EU leaders have agreed to move onto post-Brexit trade talks following months of negotiations.

The President of the EU council, Donald Tusk, confirmed that talks "can move to the next stage".

It comes as a big boost for Theresa May, who has struggled so far with the negotiations in Brussels.

The past few months have seen tense talks over the future of EU citizens, the size of the divorce bill as well as the Irish border, these were a pre-requisite for discussions to begin on trade.

The next phase will focus on the long-term relationship between Britain and the EU.

One of the first issues that will be discussed, possibly before the end of 2017, will be the terms of the transition period that will come into place from March 2019 when Britain officially exits the EU.

Trade talks are expected to tough for both sides, with European Commission President Jean-Claude Juncker warning that this process would be "significantly harder".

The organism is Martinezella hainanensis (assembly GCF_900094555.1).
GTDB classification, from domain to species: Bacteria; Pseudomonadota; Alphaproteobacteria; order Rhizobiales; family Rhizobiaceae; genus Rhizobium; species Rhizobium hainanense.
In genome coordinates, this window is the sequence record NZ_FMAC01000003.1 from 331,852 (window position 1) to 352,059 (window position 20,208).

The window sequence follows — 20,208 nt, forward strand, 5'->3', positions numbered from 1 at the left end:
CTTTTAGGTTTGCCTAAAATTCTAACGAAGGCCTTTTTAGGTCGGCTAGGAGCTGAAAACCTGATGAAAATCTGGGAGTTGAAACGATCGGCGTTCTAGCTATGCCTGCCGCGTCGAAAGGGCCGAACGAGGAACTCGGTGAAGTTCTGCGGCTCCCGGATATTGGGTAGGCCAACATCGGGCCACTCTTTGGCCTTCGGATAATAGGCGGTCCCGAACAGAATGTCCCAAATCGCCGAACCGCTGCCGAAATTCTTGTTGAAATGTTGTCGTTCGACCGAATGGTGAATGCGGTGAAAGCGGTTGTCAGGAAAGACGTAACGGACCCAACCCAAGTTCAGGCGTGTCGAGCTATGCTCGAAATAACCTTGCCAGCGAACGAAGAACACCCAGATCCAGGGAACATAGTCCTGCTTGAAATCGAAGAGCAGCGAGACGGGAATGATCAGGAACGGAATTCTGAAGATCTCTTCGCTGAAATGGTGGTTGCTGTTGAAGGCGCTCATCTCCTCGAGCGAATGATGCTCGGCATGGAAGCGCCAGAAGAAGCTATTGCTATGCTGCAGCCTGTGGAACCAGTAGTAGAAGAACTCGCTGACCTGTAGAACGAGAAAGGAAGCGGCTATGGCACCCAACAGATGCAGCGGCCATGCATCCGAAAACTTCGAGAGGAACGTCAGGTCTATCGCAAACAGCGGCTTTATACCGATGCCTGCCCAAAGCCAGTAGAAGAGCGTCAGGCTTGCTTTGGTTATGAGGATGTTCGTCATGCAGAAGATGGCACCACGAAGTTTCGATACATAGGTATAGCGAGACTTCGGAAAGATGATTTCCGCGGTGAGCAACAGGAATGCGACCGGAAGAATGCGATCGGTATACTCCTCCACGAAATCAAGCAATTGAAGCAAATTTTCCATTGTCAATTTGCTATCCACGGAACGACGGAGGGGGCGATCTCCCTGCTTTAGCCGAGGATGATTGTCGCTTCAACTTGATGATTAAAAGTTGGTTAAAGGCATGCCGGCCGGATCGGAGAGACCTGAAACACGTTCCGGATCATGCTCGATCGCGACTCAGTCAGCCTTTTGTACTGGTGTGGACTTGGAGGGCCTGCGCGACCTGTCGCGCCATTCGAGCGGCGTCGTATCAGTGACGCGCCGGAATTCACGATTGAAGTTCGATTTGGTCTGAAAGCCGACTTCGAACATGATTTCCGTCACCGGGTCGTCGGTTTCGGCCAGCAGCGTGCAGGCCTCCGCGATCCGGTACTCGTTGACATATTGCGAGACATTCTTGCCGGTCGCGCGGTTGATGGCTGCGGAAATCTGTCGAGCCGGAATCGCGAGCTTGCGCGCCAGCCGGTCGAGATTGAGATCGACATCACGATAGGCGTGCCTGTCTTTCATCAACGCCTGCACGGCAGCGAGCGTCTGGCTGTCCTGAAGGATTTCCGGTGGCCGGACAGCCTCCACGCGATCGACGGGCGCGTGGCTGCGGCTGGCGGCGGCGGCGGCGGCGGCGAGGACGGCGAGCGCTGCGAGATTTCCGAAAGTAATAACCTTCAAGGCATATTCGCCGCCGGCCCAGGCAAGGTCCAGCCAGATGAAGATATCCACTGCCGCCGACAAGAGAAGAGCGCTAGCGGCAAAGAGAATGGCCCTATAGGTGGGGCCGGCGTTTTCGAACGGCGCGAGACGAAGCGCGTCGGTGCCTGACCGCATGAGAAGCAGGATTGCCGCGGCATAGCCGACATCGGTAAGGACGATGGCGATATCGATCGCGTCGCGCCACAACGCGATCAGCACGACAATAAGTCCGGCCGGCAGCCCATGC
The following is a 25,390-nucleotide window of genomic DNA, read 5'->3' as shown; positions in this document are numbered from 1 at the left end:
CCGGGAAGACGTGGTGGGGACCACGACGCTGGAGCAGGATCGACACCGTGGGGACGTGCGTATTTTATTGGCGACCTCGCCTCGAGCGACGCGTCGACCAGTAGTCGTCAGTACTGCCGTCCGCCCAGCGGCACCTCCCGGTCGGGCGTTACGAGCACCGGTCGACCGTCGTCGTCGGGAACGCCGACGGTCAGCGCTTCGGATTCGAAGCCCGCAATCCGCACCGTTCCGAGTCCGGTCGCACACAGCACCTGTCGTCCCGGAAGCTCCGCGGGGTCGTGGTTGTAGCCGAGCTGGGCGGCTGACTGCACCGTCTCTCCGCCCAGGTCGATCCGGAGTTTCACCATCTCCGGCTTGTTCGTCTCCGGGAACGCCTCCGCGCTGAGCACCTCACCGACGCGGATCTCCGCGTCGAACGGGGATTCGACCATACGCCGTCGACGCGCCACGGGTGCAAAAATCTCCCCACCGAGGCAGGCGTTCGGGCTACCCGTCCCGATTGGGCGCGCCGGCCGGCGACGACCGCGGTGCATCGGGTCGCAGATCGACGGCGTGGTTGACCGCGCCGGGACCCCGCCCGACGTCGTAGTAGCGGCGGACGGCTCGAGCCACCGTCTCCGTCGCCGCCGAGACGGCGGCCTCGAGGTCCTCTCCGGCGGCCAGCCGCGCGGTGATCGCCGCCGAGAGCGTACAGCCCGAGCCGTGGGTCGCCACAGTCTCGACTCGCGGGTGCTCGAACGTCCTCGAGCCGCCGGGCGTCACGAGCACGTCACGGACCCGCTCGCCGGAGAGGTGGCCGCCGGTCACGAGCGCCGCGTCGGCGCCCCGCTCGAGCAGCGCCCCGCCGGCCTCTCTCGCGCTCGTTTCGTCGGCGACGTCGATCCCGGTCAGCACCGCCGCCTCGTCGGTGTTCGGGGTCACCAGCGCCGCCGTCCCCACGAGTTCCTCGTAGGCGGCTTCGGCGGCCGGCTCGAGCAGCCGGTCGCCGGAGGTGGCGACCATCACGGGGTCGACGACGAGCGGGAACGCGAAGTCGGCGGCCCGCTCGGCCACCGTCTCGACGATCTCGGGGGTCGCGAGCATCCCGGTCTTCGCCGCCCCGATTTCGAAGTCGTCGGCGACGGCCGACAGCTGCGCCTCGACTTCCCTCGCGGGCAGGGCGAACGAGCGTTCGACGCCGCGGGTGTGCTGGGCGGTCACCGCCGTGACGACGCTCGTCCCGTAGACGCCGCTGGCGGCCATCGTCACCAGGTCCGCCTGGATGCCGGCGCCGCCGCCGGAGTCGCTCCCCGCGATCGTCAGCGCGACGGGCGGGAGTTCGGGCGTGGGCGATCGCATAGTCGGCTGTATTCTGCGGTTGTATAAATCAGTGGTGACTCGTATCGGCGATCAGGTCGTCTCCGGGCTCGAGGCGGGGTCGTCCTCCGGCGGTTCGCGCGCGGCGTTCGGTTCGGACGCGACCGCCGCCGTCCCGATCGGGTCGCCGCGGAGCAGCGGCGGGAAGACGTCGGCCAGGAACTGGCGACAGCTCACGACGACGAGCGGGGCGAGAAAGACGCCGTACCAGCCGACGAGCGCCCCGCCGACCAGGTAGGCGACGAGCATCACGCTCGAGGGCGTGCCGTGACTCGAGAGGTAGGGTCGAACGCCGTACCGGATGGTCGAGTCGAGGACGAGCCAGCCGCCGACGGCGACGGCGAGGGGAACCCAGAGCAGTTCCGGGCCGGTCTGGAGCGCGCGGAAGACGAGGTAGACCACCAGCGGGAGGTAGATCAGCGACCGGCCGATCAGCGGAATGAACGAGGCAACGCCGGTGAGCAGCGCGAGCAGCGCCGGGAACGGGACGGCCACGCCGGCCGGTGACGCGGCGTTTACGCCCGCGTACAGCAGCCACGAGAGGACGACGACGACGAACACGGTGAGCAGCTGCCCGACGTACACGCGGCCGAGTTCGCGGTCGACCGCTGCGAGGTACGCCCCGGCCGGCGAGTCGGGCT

Tusk congratulated Theresa May in a tweet, minutes after the conclusion of the 45 minute meeting which has seen European leaders come together as part of their annual summit.

May tweeted back to Tusk , saying: "Thank you to Presidents Juncker and Tusk. Today is an important step on the road to delivering a smooth and orderly Brexit and forging our deep and special future partnership."

Official guidelines for the next phase of talks state that initial drafts were expected in January on how the trade discussions would evolve.

They also confirm that the UK will be leaving both the single market and the customs union, an area that still causes divisions in Westminster.

The guidelines revealed that Britain cannot sign a new trade deal until it becomes a "third country" upon exit from the EU, up until that point, all talks will be preparatory.

May's hopes of commencing trade talks seemed on the verge of collapse with rows with the DUP over the future of the Irish border, but these were resolved last week.

The prime minister has however repeatedly stated that "nothing is agreed until everything is agreed," with the next stage of talks set to be the toughest yet.